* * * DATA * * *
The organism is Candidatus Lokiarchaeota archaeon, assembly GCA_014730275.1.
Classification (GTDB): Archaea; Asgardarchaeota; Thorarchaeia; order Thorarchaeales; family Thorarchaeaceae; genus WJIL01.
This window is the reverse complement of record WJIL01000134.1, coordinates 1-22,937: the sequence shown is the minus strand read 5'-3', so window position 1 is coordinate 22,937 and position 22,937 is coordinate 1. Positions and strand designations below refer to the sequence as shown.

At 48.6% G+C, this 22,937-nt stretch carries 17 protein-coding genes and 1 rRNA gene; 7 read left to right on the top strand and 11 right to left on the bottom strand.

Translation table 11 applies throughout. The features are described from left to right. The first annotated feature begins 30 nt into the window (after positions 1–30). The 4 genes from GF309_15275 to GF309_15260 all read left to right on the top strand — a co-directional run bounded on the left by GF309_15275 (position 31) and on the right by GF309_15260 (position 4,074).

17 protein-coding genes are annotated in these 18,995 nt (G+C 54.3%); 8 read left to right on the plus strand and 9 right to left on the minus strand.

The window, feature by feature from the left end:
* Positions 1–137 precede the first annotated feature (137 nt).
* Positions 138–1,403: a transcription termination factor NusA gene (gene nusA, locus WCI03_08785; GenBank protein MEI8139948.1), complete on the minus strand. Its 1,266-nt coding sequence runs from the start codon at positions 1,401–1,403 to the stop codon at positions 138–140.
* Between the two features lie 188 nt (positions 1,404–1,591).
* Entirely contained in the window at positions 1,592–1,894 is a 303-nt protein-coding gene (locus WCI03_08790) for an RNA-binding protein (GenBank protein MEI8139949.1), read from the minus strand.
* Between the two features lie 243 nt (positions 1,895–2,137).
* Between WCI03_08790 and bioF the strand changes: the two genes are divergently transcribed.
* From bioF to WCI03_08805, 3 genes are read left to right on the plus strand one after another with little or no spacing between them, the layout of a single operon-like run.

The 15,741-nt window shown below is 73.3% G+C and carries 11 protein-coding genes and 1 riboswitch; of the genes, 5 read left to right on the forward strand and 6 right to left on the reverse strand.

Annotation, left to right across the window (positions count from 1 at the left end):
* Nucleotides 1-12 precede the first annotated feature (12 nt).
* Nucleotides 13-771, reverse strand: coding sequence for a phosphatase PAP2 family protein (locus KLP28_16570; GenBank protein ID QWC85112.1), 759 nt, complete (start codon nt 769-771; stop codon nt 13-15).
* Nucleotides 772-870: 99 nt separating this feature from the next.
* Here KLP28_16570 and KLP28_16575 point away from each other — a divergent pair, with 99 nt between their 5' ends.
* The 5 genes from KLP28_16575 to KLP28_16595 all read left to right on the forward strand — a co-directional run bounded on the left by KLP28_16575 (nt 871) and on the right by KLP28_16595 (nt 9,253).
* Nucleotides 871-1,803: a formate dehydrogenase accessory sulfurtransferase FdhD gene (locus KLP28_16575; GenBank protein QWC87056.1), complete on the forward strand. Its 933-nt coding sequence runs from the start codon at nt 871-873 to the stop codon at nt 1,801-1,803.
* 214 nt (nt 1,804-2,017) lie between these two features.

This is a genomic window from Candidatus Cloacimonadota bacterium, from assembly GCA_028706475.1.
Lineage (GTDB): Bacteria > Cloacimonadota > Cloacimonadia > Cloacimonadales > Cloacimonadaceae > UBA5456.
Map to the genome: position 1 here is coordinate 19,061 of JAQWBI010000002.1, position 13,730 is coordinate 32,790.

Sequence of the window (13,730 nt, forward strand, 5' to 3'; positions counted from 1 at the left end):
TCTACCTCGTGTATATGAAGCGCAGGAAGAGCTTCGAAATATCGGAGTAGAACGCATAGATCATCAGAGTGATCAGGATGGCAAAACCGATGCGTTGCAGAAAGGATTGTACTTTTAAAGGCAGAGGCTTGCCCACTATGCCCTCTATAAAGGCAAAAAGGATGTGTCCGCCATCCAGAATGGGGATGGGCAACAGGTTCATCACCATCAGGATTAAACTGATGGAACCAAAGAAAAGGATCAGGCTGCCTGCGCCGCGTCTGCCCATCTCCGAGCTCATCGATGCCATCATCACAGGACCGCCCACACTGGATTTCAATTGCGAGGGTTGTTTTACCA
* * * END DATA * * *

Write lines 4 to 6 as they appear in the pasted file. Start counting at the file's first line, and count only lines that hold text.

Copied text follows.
At 48.6% G+C, this 22,937-nt stretch carries 17 protein-coding genes and 1 rRNA gene; 7 read left to right on the top strand and 11 right to left on the bottom strand.

Translation table 11 applies throughout. The features are described from left to right. The first annotated feature begins 30 nt into the window (after positions 1–30). The 4 genes from GF309_15275 to GF309_15260 all read left to right on the top strand — a co-directional run bounded on the left by GF309_15275 (position 31) and on the right by GF309_15260 (position 4,074).

17 protein-coding genes are annotated in these 18,995 nt (G+C 54.3%); 8 read left to right on the plus strand and 9 right to left on the minus strand.